Eulàlia Grau is a very critical artist toward the socio-historical situation of women. Her series Discriminació de la dona, 1977, deals with the condition of women in a society that sees them as subordinates and confines them to the family and home. While this type of denunciation is implicit to all her works, the images in this series address in a more direct and cruel manner women's issues of frustration, tiredness, subjugation and despondency. Far from being the prerogative of the home, the work place and everyday life, inequality vis-à-vis men is apparent at all levels of society, including the legal and judicial worlds.
In this series, women's working conditions are seen through housemaids, secretaries, workers and pin-ups, while female depression is expressed through images of smokers and bulimic women. The comparisons between scenes indicate that women are confined to unqualified jobs. In this context, pornography and human trafficking are but the last step in a chain of female exploitation. Eulàlia writes: 'Men in their everyday milieu (football, bars…), and women in theirs (subordinate roles, children…). The series of prison images demonstrates that the discrimination of women is even worse, if that's possible, in prisons where children share the punishment imposed on their mothers. Ultimately, though, loneliness afflicts both men and women, whether in prison or outside.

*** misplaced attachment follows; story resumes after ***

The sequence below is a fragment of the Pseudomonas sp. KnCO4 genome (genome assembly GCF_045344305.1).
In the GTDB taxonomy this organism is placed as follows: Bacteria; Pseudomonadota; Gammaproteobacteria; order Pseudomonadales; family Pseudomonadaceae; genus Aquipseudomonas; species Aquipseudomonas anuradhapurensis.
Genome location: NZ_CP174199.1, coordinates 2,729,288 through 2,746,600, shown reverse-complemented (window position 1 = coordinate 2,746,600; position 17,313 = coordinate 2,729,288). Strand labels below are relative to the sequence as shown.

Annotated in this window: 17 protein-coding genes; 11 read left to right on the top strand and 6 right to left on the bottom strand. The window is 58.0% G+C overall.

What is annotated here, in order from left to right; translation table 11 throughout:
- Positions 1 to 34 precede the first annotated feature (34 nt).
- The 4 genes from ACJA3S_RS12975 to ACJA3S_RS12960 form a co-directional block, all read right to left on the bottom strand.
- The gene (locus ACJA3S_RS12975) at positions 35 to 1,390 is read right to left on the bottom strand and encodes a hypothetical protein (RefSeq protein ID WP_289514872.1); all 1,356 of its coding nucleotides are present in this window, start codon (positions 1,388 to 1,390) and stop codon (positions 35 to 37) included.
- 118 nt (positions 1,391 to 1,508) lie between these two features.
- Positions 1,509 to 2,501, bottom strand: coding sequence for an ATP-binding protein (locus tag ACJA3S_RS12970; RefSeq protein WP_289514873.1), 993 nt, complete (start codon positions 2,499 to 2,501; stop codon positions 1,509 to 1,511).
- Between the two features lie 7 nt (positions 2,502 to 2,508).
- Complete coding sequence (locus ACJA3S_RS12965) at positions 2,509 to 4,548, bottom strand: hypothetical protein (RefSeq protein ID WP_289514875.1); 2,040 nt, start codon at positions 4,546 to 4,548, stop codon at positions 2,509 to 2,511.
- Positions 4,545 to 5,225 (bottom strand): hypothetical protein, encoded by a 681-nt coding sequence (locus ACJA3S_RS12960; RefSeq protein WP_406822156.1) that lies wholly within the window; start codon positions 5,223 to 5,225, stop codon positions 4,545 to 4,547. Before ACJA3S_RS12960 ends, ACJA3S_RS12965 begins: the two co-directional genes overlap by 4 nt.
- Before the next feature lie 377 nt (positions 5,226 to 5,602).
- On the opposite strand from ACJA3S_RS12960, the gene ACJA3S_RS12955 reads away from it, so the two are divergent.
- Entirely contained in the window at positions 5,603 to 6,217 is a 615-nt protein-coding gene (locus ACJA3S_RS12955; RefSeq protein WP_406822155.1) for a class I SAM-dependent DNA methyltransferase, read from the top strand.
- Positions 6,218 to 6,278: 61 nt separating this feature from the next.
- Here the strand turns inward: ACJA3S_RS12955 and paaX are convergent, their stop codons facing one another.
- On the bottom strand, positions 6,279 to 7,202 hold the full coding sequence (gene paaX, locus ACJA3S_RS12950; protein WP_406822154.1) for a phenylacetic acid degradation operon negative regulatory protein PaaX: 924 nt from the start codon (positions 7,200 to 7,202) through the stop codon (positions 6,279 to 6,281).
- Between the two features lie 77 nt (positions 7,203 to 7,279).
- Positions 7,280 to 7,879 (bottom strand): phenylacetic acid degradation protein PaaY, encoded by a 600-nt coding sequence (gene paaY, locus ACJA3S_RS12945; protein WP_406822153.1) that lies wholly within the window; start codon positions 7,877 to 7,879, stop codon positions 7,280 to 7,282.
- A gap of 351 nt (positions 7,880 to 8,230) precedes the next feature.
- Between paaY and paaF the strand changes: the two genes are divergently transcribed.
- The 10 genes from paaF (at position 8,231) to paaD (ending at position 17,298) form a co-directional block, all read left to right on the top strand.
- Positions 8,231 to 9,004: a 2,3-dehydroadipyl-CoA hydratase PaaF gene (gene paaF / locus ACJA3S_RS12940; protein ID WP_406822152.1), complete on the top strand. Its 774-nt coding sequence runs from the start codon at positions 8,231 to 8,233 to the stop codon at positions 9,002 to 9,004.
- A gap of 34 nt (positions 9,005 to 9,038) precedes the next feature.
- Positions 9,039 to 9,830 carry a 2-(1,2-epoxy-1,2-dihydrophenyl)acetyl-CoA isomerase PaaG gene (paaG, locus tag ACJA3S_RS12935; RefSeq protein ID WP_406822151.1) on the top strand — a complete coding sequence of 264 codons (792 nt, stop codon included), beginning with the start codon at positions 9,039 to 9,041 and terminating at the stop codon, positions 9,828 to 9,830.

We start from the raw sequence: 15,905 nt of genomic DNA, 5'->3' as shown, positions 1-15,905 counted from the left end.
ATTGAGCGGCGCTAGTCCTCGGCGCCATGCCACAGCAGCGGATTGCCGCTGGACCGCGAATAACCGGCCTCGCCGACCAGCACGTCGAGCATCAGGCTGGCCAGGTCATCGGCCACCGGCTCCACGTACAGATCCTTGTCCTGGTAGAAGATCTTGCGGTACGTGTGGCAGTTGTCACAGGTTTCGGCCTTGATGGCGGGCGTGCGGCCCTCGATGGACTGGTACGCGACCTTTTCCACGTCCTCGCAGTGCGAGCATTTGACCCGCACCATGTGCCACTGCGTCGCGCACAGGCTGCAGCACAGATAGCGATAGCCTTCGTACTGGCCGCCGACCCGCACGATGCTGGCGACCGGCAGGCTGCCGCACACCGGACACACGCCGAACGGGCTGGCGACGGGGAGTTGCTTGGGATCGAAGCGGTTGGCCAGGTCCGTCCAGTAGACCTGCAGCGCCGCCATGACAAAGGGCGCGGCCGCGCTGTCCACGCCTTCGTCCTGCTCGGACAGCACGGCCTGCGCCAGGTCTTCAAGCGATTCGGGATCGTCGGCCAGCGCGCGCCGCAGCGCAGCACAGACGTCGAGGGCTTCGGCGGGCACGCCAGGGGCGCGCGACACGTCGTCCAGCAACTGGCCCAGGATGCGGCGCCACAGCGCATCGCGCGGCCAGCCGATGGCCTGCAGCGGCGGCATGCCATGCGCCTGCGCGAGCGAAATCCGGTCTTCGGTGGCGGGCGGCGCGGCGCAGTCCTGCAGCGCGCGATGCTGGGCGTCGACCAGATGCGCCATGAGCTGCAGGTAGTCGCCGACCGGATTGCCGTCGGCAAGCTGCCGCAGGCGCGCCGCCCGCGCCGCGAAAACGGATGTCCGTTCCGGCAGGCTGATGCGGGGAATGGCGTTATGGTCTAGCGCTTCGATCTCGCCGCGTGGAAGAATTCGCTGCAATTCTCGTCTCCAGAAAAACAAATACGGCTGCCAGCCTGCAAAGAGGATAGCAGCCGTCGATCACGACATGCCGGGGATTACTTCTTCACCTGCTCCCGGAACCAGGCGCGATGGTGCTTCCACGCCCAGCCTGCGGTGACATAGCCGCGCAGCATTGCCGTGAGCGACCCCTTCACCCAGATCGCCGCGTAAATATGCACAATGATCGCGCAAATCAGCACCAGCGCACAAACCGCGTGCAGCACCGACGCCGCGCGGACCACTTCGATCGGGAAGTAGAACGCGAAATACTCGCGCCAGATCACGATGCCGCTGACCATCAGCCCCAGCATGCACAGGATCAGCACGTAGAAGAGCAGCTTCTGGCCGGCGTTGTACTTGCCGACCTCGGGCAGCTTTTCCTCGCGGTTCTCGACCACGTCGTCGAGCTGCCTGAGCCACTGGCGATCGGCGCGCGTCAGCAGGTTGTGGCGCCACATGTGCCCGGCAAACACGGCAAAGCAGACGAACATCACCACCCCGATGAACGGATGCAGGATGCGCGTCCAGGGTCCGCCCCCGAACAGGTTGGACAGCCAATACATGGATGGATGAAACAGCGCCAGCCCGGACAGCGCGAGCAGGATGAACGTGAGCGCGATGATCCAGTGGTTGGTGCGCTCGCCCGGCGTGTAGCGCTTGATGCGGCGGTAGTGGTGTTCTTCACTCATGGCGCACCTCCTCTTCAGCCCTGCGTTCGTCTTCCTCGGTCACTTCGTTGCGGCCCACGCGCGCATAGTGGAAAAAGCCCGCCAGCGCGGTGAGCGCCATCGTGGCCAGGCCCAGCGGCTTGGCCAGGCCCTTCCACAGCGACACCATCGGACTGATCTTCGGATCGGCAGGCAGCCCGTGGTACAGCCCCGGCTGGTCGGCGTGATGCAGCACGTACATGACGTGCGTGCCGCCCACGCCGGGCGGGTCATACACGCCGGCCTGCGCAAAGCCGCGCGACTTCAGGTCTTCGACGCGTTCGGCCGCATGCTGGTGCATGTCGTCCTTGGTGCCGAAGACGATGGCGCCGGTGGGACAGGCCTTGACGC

The objects are intended to have the objective character of industrial products. They are not intended to represent anything other than what they are. The previous categorization of the arts no longer exists.